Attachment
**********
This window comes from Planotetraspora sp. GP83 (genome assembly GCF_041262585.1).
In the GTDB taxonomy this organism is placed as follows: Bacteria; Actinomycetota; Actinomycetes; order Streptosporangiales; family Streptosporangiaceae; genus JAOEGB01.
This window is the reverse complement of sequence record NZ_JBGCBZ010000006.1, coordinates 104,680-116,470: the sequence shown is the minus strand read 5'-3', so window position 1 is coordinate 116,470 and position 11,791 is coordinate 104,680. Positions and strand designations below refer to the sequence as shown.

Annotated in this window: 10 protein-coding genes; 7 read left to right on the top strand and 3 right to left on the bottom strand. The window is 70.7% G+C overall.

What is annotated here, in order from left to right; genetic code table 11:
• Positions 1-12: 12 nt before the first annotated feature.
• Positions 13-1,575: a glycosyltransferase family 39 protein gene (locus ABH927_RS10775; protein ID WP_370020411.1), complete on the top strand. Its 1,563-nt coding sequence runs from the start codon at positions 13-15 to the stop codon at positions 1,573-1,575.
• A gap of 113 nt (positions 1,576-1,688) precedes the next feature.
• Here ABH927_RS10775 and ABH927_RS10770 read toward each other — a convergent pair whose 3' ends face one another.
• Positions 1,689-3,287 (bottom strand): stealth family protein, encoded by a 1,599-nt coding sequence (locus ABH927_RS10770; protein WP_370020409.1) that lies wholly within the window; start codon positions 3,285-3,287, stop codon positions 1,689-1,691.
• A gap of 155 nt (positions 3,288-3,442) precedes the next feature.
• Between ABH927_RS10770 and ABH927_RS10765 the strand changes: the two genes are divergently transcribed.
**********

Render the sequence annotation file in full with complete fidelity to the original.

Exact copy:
This window comes from Planotetraspora sp. GP83 (genome assembly GCF_041262585.1).
In the GTDB taxonomy this organism is placed as follows: Bacteria; Actinomycetota; Actinomycetes; order Streptosporangiales; family Streptosporangiaceae; genus JAOEGB01.
This window is the reverse complement of sequence record NZ_JBGCBZ010000006.1, coordinates 104,680-116,470: the sequence shown is the minus strand read 5'-3', so window position 1 is coordinate 116,470 and position 11,791 is coordinate 104,680. Positions and strand designations below refer to the sequence as shown.

Annotated in this window: 10 protein-coding genes; 7 read left to right on the top strand and 3 right to left on the bottom strand. The window is 70.7% G+C overall.

What is annotated here, in order from left to right; genetic code table 11:
• Positions 1-12: 12 nt before the first annotated feature.
• Positions 13-1,575: a glycosyltransferase family 39 protein gene (locus ABH927_RS10775; protein ID WP_370020411.1), complete on the top strand. Its 1,563-nt coding sequence runs from the start codon at positions 13-15 to the stop codon at positions 1,573-1,575.
• A gap of 113 nt (positions 1,576-1,688) precedes the next feature.
• Here ABH927_RS10775 and ABH927_RS10770 read toward each other — a convergent pair whose 3' ends face one another.
• Positions 1,689-3,287 (bottom strand): stealth family protein, encoded by a 1,599-nt coding sequence (locus ABH927_RS10770; protein WP_370020409.1) that lies wholly within the window; start codon positions 3,285-3,287, stop codon positions 1,689-1,691.
• A gap of 155 nt (positions 3,288-3,442) precedes the next feature.
• Between ABH927_RS10770 and ABH927_RS10765 the strand changes: the two genes are divergently transcribed.